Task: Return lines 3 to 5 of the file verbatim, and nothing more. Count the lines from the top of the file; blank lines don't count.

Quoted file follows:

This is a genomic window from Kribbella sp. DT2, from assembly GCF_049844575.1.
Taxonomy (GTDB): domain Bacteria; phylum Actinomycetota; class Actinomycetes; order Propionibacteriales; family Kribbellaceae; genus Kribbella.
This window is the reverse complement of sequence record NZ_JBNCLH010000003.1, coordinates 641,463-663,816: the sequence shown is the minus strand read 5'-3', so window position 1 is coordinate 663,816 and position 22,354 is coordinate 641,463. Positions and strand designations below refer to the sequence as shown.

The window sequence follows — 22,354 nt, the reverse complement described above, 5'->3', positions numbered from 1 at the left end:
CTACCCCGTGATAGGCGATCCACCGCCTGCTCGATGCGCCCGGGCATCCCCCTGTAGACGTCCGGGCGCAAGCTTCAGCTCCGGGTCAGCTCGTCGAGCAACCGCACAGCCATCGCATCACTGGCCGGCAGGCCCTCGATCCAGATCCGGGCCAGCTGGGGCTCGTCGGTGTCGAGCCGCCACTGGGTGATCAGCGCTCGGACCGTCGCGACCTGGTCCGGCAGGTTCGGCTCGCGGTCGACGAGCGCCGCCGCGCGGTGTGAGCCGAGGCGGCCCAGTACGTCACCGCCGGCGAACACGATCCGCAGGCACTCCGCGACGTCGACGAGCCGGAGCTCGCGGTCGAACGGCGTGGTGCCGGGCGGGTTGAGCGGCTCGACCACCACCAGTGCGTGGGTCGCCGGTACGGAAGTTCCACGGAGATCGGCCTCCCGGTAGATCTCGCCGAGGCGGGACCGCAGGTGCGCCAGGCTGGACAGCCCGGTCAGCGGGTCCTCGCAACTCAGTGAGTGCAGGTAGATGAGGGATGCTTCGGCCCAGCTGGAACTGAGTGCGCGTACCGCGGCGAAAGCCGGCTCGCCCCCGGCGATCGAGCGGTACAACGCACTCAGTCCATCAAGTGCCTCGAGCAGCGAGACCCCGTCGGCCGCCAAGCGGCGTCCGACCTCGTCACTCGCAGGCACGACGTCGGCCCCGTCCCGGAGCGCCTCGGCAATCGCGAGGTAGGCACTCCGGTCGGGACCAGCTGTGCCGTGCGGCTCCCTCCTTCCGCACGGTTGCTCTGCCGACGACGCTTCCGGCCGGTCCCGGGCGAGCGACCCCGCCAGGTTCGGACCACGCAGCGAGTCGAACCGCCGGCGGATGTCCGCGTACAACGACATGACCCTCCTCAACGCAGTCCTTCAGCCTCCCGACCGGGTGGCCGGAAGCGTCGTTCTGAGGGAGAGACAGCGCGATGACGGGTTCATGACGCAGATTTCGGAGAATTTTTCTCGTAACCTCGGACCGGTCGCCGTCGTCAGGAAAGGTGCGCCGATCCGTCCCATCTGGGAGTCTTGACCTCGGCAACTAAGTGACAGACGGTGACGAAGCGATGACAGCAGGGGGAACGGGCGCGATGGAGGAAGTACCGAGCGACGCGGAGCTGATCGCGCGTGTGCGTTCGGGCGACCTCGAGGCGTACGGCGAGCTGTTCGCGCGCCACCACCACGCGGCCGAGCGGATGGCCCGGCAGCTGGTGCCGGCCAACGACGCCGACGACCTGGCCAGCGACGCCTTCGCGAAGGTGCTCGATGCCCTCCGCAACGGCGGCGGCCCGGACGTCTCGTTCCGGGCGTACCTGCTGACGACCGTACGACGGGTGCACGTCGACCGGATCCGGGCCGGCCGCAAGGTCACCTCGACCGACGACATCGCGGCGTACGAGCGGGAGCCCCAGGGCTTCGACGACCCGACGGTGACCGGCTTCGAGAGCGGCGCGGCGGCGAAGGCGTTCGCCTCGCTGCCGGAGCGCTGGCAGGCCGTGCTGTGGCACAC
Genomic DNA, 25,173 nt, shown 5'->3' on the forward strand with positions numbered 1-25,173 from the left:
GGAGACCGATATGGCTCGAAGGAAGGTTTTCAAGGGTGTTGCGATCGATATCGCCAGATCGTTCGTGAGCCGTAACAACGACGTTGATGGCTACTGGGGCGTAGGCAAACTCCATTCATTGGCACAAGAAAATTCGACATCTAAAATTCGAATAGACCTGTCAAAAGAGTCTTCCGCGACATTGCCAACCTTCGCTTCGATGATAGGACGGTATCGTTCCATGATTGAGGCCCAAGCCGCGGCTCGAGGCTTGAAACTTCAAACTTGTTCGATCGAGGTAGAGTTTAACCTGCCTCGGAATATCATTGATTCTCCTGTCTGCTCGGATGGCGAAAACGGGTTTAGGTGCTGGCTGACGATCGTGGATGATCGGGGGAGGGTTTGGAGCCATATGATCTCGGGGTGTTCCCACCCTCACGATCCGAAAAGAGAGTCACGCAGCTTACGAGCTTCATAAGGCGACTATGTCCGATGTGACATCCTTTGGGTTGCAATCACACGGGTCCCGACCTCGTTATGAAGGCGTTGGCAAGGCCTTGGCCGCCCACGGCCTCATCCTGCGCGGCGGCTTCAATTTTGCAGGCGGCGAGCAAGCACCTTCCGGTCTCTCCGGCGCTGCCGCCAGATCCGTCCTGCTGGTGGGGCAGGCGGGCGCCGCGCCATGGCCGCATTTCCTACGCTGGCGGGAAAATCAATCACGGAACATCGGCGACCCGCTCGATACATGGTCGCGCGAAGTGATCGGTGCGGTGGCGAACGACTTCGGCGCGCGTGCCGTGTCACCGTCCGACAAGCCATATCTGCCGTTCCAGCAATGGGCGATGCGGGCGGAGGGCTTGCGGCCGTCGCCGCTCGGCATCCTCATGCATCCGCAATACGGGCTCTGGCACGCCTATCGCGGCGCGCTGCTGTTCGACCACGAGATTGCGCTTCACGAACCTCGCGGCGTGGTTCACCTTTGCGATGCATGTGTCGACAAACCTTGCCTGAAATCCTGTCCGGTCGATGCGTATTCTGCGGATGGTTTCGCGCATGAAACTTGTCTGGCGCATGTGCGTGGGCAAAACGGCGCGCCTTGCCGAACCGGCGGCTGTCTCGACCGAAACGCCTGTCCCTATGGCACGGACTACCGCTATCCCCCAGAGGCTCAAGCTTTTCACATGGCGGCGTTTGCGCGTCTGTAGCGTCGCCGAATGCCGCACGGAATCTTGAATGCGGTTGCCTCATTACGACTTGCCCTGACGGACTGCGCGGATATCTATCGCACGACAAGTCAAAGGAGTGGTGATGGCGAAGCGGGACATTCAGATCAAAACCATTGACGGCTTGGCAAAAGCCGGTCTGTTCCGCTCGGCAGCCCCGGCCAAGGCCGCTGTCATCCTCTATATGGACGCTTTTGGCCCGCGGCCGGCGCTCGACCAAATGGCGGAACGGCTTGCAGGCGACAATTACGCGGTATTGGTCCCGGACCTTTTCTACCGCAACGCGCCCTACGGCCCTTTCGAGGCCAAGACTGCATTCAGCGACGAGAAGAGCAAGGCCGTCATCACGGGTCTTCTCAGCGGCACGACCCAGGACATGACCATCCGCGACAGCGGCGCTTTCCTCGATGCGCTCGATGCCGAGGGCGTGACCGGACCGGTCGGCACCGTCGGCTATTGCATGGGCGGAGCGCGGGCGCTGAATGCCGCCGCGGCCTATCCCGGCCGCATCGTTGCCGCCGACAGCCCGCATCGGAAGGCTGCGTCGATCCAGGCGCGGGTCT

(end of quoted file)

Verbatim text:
This window is the reverse complement of sequence record NZ_JBNCLH010000003.1, coordinates 641,463-663,816: the sequence shown is the minus strand read 5'-3', so window position 1 is coordinate 663,816 and position 22,354 is coordinate 641,463. Positions and strand designations below refer to the sequence as shown.

The window sequence follows — 22,354 nt, the reverse complement described above, 5'->3', positions numbered from 1 at the left end:
CTACCCCGTGATAGGCGATCCACCGCCTGCTCGATGCGCCCGGGCATCCCCCTGTAGACGTCCGGGCGCAAGCTTCAGCTCCGGGTCAGCTCGTCGAGCAACCGCACAGCCATCGCATCACTGGCCGGCAGGCCCTCGATCCAGATCCGGGCCAGCTGGGGCTCGTCGGTGTCGAGCCGCCACTGGGTGATCAGCGCTCGGACCGTCGCGACCTGGTCCGGCAGGTTCGGCTCGCGGTCGACGAGCGCCGCCGCGCGGTGTGAGCCGAGGCGGCCCAGTACGTCACCGCCGGCGAACACGATCCGCAGGCACTCCGCGACGTCGACGAGCCGGAGCTCGCGGTCGAACGGCGTGGTGCCGGGCGGGTTGAGCGGCTCGACCACCACCAGTGCGTGGGTCGCCGGTACGGAAGTTCCACGGAGATCGGCCTCCCGGTAGATCTCGCCGAGGCGGGACCGCAGGTGCGCCAGGCTGGACAGCCCGGTCAGCGGGTCCTCGCAACTCAGTGAGTGCAGGTAGATGAGGGATGCTTCGGCCCAGCTGGAACTGAGTGCGCGTACCGCGGCGAAAGCCGGCTCGCCCCCGGCGATCGAGCGGTACAACGCACTCAGTCCATCAAGTGCCTCGAGCAGCGAGACCCCGTCGGCCGCCAAGCGGCGTCCGACCTCGTCACTCGCAGGCACGACGTCGGCCCCGTCCCGGAGCGCCTCGGCAATCGCGAGGTAGGCACTCCGGTCGGGACCAGCTGTGCCGTGCGGCTCCCTCCTTCCGCACGGTTGCTCTGCCGACGACGCTTCCGGCCGGTCCCGGGCGAGCGACCCCGCCAGGTTCGGACCACGCAGCGAGTCGAACCGCCGGCGGATGTCCGCGTACAACGACATGACCCTCCTCAACGCAGTCCTTCAGCCTCCCGACCGGGTGGCCGGAAGCGTCGTTCTGAGGGAGAGACAGCGCGATGACGGGTTCATGACGCAGATTTCGGAGAATTTTTCTCGTAACCTCGGACCGGTCGCCGTCGTCAGGAAAGGTGCGCCGATCCGTCCCATCTGGGAGTCTTGACCTCGGCAACTAAGTGACAGACGGTGACGAAGCGATGACAGCAGGGGGAACGGGCGCGATGGAGGAAGTACCGAGCGACGCGGAGCTGATCGCGCGTGTGCGTTCGGGCGACCTCGAGGCGTACGGCGAGCTGTTCGCGCGCCACCACCACGCGGCCGAGCGGATGGCCCGGCAGCTGGTGCCGGCCAACGACGCCGACGACCTGGCCAGCGACGCCTTCGCGAAGGTGCTCGATGCCCTCCGCAACGGCGGCGGCCCGGACGTCTCGTTCCGGGCGTACCTGCTGACGACCGTACGACGGGTGCACGTCGACCGGATCCGGGCCGGCCGCAAGGTCACCTCGACCGACGACATCGCGGCGTACGAGCGGGAGCCCCAGGGCTTCGACGACCCGACGGTGACCGGCTTCGAGAGCGGCGCGGCGGCGAAGGCGTTCGCCTCGCTGCCGGAGCGCTGGCAGGCCGTGCTGTGGCACAC